In Illinois, an Emergency Order of Protection may be granted on an “ex parte” basis. This means that the subject of the protection order, or “respondent,” does not need to be present or even aware of the protection order for a judge to grant it. An Emergency Order of Protection (EOP) is a legal court order that prohibits an abusive person from threatening, harassing, or abusing the person who requested the order, or “petitioner.” An EOP may prevent the respondent from coming within a certain distance of the petitioner, his or her children, or his or her home, work, or school. An EOP may also require the respondent to surrender any firearms or move out of the marital home. If the respondent violates any of the terms of the EOP, he or she faces immediate arrest and criminal charges. If you are afraid that your spouse will become violent when you tell him or her that you want a divorce, an EOP can provide legal protection against retaliation. An EOP is also an important step in creating a record of your spouse’s abusive or threatening behaviors. The EOP or any violations of the EOP may be valuable sources of evidence during child custody decisions and other aspects of the divorce process.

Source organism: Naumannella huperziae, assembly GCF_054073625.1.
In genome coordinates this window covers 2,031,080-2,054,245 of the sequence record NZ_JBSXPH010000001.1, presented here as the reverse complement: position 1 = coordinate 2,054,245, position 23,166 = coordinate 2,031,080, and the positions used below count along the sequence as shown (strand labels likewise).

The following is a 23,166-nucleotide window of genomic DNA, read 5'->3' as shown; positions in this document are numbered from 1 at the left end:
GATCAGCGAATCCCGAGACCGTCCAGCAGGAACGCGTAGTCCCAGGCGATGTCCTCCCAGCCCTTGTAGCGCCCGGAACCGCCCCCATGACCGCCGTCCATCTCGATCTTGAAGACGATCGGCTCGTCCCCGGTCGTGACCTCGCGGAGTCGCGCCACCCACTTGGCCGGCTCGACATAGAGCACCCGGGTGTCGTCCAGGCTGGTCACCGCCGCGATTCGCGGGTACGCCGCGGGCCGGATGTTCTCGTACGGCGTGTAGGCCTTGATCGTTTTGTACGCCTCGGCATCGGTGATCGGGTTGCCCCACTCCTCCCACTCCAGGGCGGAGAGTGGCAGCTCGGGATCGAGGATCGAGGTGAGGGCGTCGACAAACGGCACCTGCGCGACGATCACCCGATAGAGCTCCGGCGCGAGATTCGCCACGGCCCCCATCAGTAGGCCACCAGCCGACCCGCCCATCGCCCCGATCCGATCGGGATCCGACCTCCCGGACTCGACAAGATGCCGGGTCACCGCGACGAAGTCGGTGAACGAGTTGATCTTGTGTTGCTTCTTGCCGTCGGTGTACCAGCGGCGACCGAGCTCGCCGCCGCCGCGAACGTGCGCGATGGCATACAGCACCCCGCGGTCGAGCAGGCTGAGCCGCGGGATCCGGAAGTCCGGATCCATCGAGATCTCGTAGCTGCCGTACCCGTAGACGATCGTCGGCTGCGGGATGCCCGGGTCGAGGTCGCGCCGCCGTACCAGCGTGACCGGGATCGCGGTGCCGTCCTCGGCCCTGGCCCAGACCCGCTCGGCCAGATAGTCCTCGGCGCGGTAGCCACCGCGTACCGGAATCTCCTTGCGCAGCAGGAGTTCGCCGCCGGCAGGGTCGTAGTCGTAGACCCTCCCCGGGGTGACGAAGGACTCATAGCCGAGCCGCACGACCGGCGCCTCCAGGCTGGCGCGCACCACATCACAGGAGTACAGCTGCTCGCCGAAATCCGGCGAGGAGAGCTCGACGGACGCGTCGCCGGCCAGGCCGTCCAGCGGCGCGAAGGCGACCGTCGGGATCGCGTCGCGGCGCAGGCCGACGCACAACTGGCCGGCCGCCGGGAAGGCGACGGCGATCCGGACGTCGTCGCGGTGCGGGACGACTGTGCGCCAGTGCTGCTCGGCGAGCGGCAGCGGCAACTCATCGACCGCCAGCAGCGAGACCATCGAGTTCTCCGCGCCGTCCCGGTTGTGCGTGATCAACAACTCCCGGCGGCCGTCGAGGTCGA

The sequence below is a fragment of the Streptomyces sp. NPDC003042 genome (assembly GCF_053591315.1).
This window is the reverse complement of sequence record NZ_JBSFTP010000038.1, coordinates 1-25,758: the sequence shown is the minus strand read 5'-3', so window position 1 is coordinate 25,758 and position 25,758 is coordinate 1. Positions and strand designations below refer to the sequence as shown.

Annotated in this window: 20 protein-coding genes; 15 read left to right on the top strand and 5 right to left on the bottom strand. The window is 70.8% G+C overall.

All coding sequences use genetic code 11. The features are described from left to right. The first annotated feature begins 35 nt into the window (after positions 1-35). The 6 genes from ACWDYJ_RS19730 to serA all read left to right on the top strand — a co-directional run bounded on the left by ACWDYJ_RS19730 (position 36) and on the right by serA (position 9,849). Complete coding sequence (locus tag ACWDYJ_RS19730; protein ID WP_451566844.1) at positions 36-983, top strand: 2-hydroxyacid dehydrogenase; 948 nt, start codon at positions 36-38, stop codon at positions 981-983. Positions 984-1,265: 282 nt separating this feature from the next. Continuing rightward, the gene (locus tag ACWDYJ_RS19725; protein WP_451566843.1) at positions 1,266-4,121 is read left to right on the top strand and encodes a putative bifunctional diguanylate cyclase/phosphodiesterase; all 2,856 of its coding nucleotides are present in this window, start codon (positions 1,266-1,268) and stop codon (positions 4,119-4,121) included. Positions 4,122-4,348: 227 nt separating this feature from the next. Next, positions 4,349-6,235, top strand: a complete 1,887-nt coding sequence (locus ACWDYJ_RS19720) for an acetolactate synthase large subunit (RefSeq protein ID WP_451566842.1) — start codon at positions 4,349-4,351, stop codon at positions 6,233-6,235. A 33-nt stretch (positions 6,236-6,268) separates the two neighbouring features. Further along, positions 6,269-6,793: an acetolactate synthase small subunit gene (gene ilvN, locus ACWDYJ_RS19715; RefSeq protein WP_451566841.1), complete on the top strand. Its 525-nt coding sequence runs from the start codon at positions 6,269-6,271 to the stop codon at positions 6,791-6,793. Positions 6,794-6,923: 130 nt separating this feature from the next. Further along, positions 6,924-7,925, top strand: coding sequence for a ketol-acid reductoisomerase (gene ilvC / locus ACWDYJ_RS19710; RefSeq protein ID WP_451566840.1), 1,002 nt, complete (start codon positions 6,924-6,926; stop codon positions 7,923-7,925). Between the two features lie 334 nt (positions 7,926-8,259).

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Posted by on in Child support